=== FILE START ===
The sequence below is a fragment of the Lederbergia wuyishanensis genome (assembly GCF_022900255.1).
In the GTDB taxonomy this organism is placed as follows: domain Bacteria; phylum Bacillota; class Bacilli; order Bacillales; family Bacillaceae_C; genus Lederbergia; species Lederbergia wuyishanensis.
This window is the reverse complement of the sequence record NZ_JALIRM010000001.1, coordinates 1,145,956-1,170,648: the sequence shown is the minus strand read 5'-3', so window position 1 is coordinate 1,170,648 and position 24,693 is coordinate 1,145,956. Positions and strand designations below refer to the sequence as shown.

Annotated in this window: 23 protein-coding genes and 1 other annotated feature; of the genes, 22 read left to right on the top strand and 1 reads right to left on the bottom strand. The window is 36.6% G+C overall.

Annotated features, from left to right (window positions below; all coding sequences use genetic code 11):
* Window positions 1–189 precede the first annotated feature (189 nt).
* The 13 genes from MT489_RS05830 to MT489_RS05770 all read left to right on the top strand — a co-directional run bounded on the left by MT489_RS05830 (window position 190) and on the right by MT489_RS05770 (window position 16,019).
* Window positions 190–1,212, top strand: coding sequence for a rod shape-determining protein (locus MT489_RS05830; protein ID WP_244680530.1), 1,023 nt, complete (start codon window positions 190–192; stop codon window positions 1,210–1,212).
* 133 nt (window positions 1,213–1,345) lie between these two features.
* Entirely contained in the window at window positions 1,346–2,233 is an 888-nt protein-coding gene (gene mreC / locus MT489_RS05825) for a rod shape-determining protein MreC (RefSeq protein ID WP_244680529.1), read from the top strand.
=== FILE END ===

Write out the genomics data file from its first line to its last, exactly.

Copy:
The sequence below is a fragment of the Lederbergia wuyishanensis genome (assembly GCF_022900255.1).
In the GTDB taxonomy this organism is placed as follows: domain Bacteria; phylum Bacillota; class Bacilli; order Bacillales; family Bacillaceae_C; genus Lederbergia; species Lederbergia wuyishanensis.
This window is the reverse complement of the sequence record NZ_JALIRM010000001.1, coordinates 1,145,956-1,170,648: the sequence shown is the minus strand read 5'-3', so window position 1 is coordinate 1,170,648 and position 24,693 is coordinate 1,145,956. Positions and strand designations below refer to the sequence as shown.

Annotated in this window: 23 protein-coding genes and 1 other annotated feature; of the genes, 22 read left to right on the top strand and 1 reads right to left on the bottom strand. The window is 36.6% G+C overall.

Annotated features, from left to right (window positions below; all coding sequences use genetic code 11):
* Window positions 1–189 precede the first annotated feature (189 nt).
* The 13 genes from MT489_RS05830 to MT489_RS05770 all read left to right on the top strand — a co-directional run bounded on the left by MT489_RS05830 (window position 190) and on the right by MT489_RS05770 (window position 16,019).
* Window positions 190–1,212, top strand: coding sequence for a rod shape-determining protein (locus MT489_RS05830; protein ID WP_244680530.1), 1,023 nt, complete (start codon window positions 190–192; stop codon window positions 1,210–1,212).
* 133 nt (window positions 1,213–1,345) lie between these two features.
* Entirely contained in the window at window positions 1,346–2,233 is an 888-nt protein-coding gene (gene mreC / locus MT489_RS05825) for a rod shape-determining protein MreC (RefSeq protein ID WP_244680529.1), read from the top strand.